Salt from the Sahara desert was one of the major trade goods of ancient West Africa where very little naturally occurring deposits of the mineral could be found. Transported via camel caravans and by boat along such rivers as the Niger and Senegal, salt found its way to trading centres like Koumbi Saleh, Niani, and Timbuktu, where it was either passed further south or exchanged for other goods such as ivory, hides, copper, iron, and cereals. The most common exchange was salt for gold dust that came from the mines of southern West Africa. Indeed, salt was such a precious commodity that it was quite literally worth its weight in gold in some parts of West Africa.
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The Salt Mines of the Sahara
The necessity for salt in ancient West Africa is here summarised in an extract from the UNESCO General History of Africa:
Salt is a mineral that was in great demand particularly with the beginning of an agricultural mode of life. Hunters and food-gatherers probably obtained a large amount of their salt intake from the animals they hunted and from fresh plant food. Salt only becomes an essential additive where fresh foods are unobtainable in vey dry areas, where body perspiration is also normally excessive. It becomes extremely desirable, however, amongst societies with relatively restricted diets, as was the case with arable agriculturalists. (Vol II, 384-5)
In addition, salt was always in great demand in order to better preserve dried meat and to give added taste to food. The savannah region south of the western Sahara desert (known as the Sudan region) and the forests of southern West Africa were poor in salt. Those areas near the Atlantic coast could obtain the mineral from evaporation pans or boiling sea water, but sea salt did not travel or keep well. A third alternative was salt derived from the ashes of burnt plants like millet and palms, but again these were not so rich in sodium chloride. Consequently, for most of the Sudan region, salt had to come from the north. The inhospitable Sahara desert was the chief natural source of rock salt, either acquired from surface deposits caused by the desiccation process such as found in old lake beds or extracted from relatively shallow mines where the salt is naturally formed into slabs. This salt, which was a creamy-grey colour, was far superior to the other sources of salt from the sea or certain plants.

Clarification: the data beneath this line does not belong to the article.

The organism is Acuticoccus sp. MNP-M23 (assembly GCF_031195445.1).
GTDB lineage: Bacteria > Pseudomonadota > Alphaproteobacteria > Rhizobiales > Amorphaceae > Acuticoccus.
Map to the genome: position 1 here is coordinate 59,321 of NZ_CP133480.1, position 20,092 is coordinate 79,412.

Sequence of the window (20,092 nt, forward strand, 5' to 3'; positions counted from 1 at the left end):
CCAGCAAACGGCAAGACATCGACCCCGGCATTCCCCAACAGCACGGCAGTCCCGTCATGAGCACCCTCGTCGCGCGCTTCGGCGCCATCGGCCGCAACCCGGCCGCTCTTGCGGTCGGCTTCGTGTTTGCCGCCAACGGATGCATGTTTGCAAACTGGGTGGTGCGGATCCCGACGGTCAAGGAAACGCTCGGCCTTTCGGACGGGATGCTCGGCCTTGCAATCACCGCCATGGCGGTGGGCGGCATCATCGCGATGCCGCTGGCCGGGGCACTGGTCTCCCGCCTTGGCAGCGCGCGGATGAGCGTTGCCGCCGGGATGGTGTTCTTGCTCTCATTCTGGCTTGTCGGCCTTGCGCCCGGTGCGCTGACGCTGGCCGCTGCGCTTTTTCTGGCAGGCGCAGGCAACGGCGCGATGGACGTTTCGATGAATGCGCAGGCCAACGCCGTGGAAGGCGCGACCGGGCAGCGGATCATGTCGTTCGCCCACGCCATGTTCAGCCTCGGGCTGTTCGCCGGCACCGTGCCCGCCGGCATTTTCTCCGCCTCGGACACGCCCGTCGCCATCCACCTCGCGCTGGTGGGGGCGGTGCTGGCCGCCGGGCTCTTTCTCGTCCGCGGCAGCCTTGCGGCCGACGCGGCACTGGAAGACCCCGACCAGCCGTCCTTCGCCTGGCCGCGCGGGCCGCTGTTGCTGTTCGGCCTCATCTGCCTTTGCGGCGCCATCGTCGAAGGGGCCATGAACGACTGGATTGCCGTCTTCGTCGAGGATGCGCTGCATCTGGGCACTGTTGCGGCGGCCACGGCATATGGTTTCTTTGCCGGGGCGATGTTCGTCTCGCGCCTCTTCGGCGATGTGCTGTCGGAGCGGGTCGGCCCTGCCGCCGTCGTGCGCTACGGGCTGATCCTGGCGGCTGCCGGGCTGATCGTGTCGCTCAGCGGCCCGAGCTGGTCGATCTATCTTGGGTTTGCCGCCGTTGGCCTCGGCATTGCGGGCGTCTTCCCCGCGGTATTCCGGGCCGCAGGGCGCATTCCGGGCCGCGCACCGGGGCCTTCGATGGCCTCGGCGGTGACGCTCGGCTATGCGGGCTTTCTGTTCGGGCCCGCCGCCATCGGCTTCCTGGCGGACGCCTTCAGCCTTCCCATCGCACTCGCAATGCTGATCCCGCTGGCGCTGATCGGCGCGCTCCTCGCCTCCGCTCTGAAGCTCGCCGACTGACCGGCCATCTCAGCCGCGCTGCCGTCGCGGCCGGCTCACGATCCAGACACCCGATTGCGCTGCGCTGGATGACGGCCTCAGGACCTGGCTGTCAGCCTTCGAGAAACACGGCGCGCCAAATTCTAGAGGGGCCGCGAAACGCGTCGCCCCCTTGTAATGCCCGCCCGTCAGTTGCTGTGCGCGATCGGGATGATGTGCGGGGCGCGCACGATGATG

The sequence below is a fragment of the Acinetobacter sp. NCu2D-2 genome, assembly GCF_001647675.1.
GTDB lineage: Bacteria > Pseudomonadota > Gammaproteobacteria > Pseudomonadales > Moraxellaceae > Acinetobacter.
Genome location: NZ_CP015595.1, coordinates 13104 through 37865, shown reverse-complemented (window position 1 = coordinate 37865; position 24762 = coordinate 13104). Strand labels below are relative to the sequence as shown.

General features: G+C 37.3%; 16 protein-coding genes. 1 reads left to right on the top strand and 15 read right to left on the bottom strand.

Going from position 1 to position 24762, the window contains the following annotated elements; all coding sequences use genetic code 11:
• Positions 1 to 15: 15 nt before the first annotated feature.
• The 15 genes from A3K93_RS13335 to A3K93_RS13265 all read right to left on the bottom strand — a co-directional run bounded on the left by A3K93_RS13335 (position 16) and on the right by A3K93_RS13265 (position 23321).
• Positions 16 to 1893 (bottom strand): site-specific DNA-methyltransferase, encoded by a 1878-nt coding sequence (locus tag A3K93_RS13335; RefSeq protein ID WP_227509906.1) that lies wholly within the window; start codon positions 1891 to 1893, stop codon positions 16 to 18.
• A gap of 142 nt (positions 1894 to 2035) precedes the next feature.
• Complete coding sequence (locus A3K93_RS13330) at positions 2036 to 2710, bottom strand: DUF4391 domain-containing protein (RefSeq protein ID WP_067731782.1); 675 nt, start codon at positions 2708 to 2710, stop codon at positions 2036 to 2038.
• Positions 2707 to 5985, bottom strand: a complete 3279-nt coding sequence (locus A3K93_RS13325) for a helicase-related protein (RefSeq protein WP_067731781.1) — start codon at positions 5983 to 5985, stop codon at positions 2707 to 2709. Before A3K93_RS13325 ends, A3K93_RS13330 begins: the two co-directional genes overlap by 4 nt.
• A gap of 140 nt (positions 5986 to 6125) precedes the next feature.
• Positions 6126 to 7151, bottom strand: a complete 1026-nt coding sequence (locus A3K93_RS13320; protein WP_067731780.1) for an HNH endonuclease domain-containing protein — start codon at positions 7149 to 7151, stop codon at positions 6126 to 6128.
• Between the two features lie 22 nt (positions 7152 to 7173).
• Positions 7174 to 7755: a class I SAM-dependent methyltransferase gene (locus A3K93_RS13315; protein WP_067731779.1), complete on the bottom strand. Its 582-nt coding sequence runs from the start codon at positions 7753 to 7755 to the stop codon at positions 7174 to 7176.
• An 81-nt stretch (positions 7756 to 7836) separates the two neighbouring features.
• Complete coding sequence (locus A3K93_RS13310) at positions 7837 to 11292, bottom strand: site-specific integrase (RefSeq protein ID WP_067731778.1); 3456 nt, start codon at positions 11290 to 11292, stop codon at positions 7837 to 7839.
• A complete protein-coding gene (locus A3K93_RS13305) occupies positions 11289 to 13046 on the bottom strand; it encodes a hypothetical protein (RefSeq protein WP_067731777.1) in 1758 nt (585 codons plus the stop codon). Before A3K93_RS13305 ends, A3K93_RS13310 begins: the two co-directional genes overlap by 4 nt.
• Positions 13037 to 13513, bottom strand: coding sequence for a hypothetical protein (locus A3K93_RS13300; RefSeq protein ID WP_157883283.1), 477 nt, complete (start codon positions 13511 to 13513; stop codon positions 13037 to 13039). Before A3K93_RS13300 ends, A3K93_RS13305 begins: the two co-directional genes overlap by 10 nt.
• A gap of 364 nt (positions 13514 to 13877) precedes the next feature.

When exactly salt became a trade commodity is unknown, but the exchange of salt for cereals dates back to prehistory when desert and savannah peoples each looked to gain what they could not produce themselves. On a larger scale, camel caravans were likely crossing the Sahara from at least the first centuries of the 1st millennium CE. These caravans would be run by the Berbers who acted as middle-men between the North African states and West Africa. Salt was their major trade good but they also brought luxury items like glassware, fine cloth, and manufactured goods. In addition, with these trade goods came the Islamic religion, ideas in art and architecture, and cultural practices.
Whoever controlled the salt trade also controlled the gold trade, & both were the principal economic pillars of various West African empires.
Salt, both its production and trade, would dominate West African economies throughout the 2nd millennium CE, with sources and trade centres constantly changing hands as empires rose and fell. The salt mines of Idjil in the Sahara were a famous source of the precious commodity for the Ghana Empire (6-13th century CE) and were still going strong in the 15th century CE. In the 10th century CE the Sanhaja Berbers, who controlled the salt mines at Awlil and Taghaza and transportation through trade cities like Audaghost, began to challenge the Ghana Empire”s monopoly of the trade. In the 11th century CE the Awlil mines were in the hands of Takrur, but it would be the Mali Empire (1240-1645 CE), with its capital at Niani, that dominated the sub-Saharan salt trade following the collapse of the Ghana Empire. However, semi-independent river “ports” like Timbuktu began to steal trade opportunities from the Mali kings further west. The next kingdom to dominate the region and the movement of salt was the Songhai Empire (15-16th century CE) with its great trading capital at Gao.
Salt may have been a rarity in the savannah but at desert mining towns like Taghaza (the main Sudan source of salt up to the 16th century CE) and Taoudenni, the commodity was still so abundant slabs of rock salt were used to build homes. Naturally, such a valuable money-spinner as a salt mine attracted competition for ownership, as when the Moroccan leader Muhammad al-Mahdi attempted to muscle in on the market by arranging for several prominent Tuareg salt traders to be murdered at Taghaza in the mid-16th century CE. Quite literally, whoever controlled the salt trade also controlled the gold trade, and both were the principal economic pillars of the various empires of West Africa”s history.